Any proposed transaction begins with drafting a document, which clearly states the primary terms that both parties have agreed to; the ‘Heads of Terms’ (HOTS).
A HOTS is not legally compulsory to produce. However, it is recognised as a draft of the main contract.
This means that both parties will only be subject to the comprehensive agreements that are described within the main contract. When both parties agree the HOTS, the legal work can begin! The HOTS can be a simple task and generally results in a quick agreement. The seller’s or your own agent can draft the HOTS for mutual approval.
When dealing with an overseas company, the HOTS will be a key document in successfully completing a deal. Both parties should clearly state what they require from the draft as well as clearly identifying the requirements of the other party. This eliminates any confusion and is considered a significant benefit of drafting the HOTS. It is highly recommended to hire a professional translator.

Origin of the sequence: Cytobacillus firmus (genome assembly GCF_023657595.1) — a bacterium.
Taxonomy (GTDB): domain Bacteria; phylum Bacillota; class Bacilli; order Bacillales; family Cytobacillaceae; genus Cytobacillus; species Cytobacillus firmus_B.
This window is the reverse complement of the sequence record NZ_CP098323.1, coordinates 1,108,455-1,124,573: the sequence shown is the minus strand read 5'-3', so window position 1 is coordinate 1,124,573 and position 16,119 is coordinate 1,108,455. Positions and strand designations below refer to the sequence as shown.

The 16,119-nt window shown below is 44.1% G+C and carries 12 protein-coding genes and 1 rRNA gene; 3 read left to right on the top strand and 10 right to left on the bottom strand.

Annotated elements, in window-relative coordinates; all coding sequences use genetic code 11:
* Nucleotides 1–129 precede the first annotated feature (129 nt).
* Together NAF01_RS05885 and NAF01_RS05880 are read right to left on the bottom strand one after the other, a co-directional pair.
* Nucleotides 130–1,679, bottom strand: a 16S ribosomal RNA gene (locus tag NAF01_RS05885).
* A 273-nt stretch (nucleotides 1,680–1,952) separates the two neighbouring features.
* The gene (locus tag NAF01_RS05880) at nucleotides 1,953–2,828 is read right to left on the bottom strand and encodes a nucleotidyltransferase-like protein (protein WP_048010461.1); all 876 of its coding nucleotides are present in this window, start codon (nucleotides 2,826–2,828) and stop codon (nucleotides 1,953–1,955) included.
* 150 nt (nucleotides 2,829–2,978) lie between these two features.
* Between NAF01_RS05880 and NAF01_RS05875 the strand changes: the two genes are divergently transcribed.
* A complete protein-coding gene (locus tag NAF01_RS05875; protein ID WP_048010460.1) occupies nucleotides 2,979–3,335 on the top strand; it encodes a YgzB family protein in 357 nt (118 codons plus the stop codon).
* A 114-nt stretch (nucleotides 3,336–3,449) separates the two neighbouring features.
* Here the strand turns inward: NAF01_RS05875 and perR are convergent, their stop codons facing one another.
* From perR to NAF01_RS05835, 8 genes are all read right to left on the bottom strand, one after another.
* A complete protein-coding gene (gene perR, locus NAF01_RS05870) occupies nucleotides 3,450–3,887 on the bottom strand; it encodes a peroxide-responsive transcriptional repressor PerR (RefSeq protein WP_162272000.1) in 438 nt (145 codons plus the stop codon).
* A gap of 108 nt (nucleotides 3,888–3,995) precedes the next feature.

In many cases, either business might understand some aspects of the others language. But without clear knowledge, information can become misunderstood and can potentially lead to disagreements of what was initially agreed. If this happens, the result could be the termination of the main contract which is a loss for both sides.
Within a HOTS agreement, there are a number of different points which have to be understood and to be agreed by both parties, including:
It is crucial for both parties to be able to completely understand the details of the agreement stated. With a translation completed by a legal translator, both parties will be provided with the agreement written in their native language, which clearly states all important points. By drafting the HOTS, this should lead to the elimination of confusion and provide a clear legal framework to complete the transaction.
It is therefore highly recommended that you seek a professional advice from a solicitor who specialises in commercial property law.
Making an Offer on a Commercial Property